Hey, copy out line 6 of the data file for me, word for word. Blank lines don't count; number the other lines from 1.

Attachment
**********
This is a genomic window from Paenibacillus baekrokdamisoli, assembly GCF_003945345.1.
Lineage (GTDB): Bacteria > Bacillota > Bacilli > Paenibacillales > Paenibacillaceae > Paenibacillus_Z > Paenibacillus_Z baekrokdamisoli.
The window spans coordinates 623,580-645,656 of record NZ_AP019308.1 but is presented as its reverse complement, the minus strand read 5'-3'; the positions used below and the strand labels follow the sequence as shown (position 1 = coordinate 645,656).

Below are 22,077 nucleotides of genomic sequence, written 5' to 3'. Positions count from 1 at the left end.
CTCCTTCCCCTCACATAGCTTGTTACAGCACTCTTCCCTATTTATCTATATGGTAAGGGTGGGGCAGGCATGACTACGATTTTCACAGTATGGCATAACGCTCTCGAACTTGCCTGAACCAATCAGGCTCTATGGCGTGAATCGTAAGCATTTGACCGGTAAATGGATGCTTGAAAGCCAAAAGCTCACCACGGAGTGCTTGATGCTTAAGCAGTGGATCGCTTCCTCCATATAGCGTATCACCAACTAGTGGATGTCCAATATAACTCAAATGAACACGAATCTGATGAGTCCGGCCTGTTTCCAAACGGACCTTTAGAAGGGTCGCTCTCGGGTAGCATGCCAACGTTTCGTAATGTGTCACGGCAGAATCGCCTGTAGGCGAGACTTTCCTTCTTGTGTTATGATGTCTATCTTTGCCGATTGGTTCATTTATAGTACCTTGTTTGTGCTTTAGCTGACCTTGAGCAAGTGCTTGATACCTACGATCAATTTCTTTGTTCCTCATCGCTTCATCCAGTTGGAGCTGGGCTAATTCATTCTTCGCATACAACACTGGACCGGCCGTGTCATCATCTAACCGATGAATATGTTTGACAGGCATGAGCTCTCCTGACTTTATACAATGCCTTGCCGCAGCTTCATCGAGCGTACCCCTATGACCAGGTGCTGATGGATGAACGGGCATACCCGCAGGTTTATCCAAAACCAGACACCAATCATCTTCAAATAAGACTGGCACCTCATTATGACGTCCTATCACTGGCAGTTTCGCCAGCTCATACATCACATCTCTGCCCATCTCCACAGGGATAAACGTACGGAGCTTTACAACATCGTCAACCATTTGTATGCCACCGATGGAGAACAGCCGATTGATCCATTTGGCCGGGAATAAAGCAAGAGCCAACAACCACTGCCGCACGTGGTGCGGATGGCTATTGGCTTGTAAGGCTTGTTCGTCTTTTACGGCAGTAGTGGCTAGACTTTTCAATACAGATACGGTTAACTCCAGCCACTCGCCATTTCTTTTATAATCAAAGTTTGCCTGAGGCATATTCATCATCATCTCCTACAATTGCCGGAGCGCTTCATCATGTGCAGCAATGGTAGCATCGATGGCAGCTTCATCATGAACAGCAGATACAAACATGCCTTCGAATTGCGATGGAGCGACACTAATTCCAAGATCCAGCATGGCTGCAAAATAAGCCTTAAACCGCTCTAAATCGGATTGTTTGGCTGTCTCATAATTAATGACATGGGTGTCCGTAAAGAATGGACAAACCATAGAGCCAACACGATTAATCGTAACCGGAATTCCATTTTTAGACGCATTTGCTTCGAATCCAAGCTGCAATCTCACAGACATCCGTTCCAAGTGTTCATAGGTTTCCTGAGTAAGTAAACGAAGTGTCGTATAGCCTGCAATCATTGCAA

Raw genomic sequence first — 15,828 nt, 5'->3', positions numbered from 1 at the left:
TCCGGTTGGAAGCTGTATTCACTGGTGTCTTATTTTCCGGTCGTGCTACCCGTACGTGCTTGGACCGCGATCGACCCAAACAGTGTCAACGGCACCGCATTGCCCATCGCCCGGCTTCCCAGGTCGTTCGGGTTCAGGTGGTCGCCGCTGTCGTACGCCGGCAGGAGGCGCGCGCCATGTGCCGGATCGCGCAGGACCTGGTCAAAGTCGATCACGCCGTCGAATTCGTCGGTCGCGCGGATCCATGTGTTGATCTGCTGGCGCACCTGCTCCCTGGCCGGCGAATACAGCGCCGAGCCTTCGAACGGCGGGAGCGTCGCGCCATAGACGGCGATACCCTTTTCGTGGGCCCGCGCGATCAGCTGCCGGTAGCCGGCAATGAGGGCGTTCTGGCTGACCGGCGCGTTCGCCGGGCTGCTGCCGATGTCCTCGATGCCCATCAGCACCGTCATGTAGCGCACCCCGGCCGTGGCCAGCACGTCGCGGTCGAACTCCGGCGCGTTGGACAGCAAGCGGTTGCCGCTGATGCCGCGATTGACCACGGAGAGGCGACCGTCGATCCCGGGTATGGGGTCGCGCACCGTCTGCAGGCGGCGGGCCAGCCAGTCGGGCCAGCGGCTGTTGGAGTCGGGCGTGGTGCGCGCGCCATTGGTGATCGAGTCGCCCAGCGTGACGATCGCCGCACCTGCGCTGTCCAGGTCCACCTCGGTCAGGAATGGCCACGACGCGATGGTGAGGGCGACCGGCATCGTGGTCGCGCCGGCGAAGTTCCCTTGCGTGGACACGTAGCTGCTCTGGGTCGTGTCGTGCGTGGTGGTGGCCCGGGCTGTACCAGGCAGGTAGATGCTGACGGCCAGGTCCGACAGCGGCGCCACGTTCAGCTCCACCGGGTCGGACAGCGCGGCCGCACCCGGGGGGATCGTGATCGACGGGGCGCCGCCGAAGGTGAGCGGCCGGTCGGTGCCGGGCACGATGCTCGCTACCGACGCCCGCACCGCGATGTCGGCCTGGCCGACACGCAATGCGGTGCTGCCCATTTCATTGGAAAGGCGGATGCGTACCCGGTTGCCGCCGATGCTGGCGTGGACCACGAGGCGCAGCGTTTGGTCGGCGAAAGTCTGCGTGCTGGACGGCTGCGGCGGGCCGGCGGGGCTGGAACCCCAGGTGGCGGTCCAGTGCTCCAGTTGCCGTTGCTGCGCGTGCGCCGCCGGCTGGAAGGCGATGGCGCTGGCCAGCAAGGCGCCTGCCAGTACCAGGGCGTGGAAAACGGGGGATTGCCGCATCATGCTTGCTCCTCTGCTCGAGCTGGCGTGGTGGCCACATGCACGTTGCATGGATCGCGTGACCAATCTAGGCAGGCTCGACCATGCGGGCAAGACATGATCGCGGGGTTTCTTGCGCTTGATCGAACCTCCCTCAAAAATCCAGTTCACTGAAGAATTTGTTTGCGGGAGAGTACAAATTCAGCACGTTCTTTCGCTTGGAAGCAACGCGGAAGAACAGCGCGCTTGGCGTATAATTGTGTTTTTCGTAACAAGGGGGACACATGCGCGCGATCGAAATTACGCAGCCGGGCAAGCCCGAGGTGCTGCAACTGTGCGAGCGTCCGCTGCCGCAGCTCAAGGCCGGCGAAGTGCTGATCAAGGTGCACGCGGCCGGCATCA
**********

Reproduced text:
Raw genomic sequence first — 15,828 nt, 5'->3', positions numbered from 1 at the left: